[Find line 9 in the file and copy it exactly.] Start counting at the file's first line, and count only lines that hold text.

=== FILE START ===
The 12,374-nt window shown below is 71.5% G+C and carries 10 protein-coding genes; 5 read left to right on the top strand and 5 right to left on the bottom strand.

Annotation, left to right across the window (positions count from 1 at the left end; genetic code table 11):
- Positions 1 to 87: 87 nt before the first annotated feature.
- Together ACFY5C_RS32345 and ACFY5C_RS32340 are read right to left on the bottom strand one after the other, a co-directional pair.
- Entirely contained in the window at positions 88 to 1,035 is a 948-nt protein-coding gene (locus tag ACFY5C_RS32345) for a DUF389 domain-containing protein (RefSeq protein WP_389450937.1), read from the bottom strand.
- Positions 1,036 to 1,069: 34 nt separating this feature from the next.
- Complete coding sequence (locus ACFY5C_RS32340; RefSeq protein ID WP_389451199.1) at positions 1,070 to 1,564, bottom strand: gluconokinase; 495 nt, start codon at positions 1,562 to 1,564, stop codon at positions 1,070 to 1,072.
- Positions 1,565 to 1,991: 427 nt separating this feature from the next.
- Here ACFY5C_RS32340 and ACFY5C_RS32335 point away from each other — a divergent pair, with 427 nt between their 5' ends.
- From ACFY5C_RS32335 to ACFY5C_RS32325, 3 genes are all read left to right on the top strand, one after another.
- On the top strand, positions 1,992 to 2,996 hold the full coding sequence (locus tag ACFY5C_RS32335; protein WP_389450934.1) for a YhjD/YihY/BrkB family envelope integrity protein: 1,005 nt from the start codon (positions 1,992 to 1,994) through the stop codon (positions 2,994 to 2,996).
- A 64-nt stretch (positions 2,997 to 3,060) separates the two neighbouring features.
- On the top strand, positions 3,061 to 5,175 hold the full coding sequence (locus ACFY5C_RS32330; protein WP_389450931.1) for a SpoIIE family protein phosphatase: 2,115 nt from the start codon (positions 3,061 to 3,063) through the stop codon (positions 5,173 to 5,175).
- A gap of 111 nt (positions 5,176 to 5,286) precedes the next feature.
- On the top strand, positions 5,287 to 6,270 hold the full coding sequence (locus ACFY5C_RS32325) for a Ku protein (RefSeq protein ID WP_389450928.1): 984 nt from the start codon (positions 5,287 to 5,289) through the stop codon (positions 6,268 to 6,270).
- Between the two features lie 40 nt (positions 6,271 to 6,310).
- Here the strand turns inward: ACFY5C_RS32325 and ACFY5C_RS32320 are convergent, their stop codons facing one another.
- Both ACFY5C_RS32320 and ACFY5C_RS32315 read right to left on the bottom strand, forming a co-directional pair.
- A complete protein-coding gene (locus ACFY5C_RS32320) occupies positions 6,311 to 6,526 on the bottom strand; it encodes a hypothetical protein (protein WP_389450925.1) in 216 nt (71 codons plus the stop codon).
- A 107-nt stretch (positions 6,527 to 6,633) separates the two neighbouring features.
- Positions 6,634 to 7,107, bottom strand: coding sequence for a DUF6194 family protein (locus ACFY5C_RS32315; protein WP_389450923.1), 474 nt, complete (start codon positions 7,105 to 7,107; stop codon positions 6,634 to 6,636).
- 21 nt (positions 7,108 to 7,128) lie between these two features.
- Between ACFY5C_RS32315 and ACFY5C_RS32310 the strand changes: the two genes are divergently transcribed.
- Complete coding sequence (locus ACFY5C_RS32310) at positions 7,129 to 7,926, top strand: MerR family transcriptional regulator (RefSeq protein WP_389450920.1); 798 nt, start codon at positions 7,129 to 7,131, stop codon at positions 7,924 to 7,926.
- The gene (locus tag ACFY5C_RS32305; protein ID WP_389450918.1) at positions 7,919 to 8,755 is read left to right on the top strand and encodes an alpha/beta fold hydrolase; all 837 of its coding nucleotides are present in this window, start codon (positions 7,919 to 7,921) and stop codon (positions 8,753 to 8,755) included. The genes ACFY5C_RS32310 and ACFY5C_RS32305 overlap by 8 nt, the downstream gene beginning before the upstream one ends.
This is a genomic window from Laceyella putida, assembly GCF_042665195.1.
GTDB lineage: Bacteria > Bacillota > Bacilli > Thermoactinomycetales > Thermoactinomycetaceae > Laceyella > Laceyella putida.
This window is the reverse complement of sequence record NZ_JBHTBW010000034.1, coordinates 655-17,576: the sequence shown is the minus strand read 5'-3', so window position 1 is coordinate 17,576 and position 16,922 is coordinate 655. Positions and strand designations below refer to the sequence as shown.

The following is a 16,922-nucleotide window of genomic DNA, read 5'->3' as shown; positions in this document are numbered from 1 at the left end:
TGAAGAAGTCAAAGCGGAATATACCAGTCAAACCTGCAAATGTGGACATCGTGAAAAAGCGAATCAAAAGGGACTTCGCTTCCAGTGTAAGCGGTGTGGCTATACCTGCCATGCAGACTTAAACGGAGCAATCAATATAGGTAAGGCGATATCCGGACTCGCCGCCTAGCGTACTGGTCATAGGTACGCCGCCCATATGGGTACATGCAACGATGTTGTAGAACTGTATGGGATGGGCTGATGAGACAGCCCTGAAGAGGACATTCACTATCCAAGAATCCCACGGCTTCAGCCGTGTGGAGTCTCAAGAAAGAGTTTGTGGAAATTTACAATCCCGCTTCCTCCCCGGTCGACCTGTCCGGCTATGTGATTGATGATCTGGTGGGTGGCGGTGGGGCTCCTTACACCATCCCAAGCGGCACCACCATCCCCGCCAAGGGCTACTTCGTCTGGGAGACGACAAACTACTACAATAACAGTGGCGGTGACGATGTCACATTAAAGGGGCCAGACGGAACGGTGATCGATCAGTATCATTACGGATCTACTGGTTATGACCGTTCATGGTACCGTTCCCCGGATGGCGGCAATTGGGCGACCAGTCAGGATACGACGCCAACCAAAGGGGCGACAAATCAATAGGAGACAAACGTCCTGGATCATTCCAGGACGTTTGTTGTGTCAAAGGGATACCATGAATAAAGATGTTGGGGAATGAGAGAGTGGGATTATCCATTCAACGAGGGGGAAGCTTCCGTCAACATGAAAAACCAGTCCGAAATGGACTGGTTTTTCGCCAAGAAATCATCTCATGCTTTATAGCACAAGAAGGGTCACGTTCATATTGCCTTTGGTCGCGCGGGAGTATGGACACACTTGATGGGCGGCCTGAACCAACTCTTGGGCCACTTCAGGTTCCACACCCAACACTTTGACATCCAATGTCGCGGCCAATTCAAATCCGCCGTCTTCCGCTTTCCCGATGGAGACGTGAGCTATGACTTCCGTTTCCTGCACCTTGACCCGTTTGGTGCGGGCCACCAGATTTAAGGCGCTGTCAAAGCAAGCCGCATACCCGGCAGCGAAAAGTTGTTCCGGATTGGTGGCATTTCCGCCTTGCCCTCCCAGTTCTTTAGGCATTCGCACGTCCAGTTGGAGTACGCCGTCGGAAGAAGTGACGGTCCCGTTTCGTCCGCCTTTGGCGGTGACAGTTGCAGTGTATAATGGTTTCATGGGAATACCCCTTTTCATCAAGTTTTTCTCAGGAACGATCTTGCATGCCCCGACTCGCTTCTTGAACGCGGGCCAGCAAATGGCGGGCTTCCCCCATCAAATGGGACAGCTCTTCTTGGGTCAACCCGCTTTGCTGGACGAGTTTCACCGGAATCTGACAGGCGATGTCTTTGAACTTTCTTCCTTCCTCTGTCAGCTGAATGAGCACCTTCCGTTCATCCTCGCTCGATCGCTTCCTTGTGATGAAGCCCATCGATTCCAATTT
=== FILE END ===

- Here ACFY5C_RS32340 and ACFY5C_RS32335 point away from each other — a divergent pair, with 427 nt between their 5' ends.